Your feet that is. And how is that done? Well of course there is reconstructive surgery, but that may be a little extreme for certain conditions. There are binding shoes, but that is painful and ineffective. There is another way, one that is non-invasive and can be life changing. And that is through the use of custom orthotics.
So what are orthotics, anyway?
Orthotics are arch supports that are placed in a shoe to provide – yes, you guessed it – arch support. Imagine a custom footbed designed to be placed in a shoe and replace the insole that comes with each pair of shoes. Orthotics can transform any shoe into the equivalent of a custom made shoe by adding customized support to the bottom of the shoe. There are many different styles available, some more bulky than others, and almost all types of shoes can accommodate an orthotic – especially thin graphite devices that are designed for dress shoes. The orthotic can be switched between shoes, and a good custom pair should last a lifetime.
And what exactly do these treat?
In a word – everything. By adding an arch support to a shoe, the structures that are strained in such conditions as heel pain (plantar fasciitis), heel spurs, tendonitis, and Achilles tendonitis are not only supported, but will function in a more optimal way. Runners, those with tired feet, and people who stand for long hours on the job generally find that an orthotic can relieve not only foot pain, but knee, hip and back pain as well. And since most of us have uneven leg lengths which may contribute to lower extremity joint and back pain, the addition of a lift to an orthotic can minimize the difference. In fact, a published study in 2006 showed that patients who suffered from lower back pain and were treated only with a lift on the short leg to even out leg lengths, all felt better.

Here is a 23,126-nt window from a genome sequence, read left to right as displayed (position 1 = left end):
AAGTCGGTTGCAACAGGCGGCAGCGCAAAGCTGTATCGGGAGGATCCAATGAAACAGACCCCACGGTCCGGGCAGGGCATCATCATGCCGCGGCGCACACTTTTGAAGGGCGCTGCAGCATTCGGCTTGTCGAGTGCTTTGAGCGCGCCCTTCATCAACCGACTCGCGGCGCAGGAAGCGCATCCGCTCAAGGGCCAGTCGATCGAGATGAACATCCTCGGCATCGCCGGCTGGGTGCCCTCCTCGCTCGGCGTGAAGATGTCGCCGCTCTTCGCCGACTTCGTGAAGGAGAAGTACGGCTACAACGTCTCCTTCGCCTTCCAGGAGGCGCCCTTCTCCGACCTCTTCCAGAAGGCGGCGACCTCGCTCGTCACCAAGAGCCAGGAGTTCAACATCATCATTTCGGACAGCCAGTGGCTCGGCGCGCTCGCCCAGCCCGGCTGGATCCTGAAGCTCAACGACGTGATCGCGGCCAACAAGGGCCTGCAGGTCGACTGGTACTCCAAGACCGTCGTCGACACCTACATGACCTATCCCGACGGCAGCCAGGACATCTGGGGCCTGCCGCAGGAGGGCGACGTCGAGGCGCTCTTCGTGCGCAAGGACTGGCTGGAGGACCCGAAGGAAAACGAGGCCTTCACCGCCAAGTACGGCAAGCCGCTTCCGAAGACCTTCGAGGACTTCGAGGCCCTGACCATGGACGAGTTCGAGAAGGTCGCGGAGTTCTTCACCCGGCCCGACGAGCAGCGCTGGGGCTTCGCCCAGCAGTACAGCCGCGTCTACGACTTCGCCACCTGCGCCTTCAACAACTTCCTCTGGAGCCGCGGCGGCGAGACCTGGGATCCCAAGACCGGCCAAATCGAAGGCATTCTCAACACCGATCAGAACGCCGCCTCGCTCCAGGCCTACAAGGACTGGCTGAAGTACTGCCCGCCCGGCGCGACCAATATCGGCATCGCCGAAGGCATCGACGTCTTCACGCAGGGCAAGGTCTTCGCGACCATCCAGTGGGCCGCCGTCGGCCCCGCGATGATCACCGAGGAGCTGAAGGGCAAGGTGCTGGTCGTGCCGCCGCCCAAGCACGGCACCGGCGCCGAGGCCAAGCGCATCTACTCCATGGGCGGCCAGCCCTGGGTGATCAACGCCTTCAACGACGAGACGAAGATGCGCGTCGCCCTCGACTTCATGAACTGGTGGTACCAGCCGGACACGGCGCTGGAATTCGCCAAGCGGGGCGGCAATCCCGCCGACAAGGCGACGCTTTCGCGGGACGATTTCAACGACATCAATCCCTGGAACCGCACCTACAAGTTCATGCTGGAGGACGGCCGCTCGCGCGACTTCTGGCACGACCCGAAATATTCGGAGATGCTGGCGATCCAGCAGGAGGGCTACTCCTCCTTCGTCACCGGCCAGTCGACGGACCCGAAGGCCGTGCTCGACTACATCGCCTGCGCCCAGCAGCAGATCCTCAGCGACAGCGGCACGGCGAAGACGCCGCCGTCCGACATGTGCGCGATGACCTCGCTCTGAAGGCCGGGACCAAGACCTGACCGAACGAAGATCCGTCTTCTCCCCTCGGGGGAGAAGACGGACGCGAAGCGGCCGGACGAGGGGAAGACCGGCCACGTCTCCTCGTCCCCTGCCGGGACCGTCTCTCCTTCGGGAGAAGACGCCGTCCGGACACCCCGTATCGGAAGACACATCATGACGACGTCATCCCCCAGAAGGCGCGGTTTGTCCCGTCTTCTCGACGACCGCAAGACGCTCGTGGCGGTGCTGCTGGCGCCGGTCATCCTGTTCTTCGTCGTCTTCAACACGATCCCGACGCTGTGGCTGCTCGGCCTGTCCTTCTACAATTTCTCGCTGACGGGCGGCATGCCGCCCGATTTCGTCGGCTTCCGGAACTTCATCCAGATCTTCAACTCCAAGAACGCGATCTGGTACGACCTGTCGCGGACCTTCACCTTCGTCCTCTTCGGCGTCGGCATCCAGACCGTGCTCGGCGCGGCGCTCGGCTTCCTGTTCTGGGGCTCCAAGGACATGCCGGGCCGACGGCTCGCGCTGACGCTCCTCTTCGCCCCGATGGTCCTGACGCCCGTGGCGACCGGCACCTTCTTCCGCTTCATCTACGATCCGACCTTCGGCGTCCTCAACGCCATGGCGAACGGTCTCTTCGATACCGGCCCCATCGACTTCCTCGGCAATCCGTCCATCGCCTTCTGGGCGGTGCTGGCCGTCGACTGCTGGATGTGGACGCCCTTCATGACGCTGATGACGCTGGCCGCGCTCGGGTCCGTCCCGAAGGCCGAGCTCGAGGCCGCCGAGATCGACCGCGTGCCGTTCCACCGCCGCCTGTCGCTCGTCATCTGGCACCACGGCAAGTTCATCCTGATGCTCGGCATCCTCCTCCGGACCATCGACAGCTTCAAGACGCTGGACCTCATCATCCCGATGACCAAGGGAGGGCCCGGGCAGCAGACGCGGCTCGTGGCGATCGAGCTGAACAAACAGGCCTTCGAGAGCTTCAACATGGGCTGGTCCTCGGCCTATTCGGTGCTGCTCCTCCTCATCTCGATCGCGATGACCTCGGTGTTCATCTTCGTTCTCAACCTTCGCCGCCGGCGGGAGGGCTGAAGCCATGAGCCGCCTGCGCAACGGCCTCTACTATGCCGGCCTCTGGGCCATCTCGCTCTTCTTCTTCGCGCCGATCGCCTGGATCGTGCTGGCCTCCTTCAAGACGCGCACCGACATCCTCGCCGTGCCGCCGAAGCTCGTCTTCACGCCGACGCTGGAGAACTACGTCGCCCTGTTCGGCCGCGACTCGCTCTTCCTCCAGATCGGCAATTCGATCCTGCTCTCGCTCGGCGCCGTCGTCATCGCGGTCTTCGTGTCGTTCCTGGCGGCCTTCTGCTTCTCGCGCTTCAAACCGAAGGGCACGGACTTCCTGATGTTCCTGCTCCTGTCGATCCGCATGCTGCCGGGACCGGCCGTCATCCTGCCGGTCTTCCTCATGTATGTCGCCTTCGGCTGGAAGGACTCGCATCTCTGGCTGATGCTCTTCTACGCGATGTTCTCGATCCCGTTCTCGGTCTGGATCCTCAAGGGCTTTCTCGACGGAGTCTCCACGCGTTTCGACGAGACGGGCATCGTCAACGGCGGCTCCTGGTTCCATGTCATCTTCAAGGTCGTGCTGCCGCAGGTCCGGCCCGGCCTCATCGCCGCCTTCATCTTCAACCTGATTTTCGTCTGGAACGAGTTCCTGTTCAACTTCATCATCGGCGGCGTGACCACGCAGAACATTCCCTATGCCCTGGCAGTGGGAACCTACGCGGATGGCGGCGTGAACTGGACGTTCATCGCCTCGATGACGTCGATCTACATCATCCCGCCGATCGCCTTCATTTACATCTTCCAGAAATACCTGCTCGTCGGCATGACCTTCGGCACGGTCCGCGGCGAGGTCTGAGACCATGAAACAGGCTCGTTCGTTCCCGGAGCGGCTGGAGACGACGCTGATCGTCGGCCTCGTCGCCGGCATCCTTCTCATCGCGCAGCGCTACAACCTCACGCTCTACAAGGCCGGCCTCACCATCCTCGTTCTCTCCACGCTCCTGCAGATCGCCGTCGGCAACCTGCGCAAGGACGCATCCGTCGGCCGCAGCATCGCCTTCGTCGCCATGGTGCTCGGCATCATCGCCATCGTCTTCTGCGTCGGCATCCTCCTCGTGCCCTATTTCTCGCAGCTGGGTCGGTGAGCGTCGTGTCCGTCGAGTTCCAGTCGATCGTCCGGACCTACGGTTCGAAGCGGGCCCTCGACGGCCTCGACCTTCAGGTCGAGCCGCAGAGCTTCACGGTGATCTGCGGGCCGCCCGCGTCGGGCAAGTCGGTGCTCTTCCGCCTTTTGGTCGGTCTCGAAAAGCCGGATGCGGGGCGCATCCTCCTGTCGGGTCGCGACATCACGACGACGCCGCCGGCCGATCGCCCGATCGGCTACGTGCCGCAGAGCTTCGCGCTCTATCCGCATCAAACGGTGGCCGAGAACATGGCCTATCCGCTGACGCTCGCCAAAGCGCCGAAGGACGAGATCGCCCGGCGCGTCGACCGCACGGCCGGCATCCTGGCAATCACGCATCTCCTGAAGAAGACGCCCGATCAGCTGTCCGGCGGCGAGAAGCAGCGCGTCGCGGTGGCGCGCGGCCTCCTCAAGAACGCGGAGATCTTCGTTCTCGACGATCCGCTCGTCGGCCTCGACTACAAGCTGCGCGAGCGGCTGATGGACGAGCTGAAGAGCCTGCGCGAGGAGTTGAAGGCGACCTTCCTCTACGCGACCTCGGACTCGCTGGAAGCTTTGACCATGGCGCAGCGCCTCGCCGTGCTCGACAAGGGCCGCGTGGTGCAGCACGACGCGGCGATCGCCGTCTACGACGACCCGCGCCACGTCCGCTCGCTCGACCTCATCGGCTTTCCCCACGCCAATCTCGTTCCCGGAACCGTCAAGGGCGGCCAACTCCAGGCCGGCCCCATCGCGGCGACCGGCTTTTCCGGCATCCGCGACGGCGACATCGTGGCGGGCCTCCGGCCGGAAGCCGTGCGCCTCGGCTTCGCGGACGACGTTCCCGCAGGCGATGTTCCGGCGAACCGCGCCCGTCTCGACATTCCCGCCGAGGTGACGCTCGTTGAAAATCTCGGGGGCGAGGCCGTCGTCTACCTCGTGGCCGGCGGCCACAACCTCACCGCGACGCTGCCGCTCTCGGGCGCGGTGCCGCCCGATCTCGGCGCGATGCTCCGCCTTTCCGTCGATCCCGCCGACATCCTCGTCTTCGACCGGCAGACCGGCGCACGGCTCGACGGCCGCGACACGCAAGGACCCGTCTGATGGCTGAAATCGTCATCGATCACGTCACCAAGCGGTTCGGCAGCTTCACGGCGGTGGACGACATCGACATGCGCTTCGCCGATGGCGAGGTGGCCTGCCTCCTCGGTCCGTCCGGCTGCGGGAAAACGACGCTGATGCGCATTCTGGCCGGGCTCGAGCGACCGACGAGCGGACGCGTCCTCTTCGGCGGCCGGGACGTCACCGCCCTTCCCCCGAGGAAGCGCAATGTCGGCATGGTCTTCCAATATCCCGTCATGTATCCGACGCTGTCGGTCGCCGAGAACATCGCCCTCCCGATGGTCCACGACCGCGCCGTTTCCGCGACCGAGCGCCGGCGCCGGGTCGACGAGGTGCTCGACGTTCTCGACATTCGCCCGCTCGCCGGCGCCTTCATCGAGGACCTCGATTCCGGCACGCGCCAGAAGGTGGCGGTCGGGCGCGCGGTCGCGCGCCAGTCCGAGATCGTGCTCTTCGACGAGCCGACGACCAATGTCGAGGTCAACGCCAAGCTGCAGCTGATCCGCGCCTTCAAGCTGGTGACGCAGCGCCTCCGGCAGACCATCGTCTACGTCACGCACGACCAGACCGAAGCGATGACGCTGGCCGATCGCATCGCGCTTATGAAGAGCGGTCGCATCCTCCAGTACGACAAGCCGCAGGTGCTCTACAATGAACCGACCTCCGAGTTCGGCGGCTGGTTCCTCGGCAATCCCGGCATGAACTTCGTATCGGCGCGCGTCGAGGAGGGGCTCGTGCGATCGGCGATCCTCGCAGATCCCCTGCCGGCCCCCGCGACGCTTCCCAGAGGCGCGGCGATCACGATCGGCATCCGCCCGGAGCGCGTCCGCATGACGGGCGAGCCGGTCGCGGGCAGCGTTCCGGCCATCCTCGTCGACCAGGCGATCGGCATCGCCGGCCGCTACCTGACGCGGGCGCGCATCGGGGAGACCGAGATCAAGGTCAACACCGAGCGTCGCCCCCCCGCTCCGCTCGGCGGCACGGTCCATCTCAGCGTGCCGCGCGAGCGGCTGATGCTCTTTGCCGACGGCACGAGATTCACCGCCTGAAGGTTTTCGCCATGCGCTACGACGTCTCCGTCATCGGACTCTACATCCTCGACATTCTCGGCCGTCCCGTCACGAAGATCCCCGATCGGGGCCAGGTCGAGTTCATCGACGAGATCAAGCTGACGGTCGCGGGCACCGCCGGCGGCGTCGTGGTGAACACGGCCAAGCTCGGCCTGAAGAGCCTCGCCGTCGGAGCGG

But do they work?
Well sure! There is good evidence that orthotics work great for many conditions, and many patients in my NYC podiatry office feel, walk, and run better in their orthotics. Of course there are some good over the counter orthotics, but it’s important to choose a device that is supportive, not just cushioned or gelled. However, devices chosen by an in-store kiosk won’t compare in quality, durability, and comfort to that of a custom orthotic.
So if you have feet, and many people do, you will probably feel better with orthotics. And to paraphrase the great Sy Sperling, I’m not just a doctor, I’m also a patient and proud wearer of custom orthotics.
See you in the office.
Ernest L. Isaacson, DPM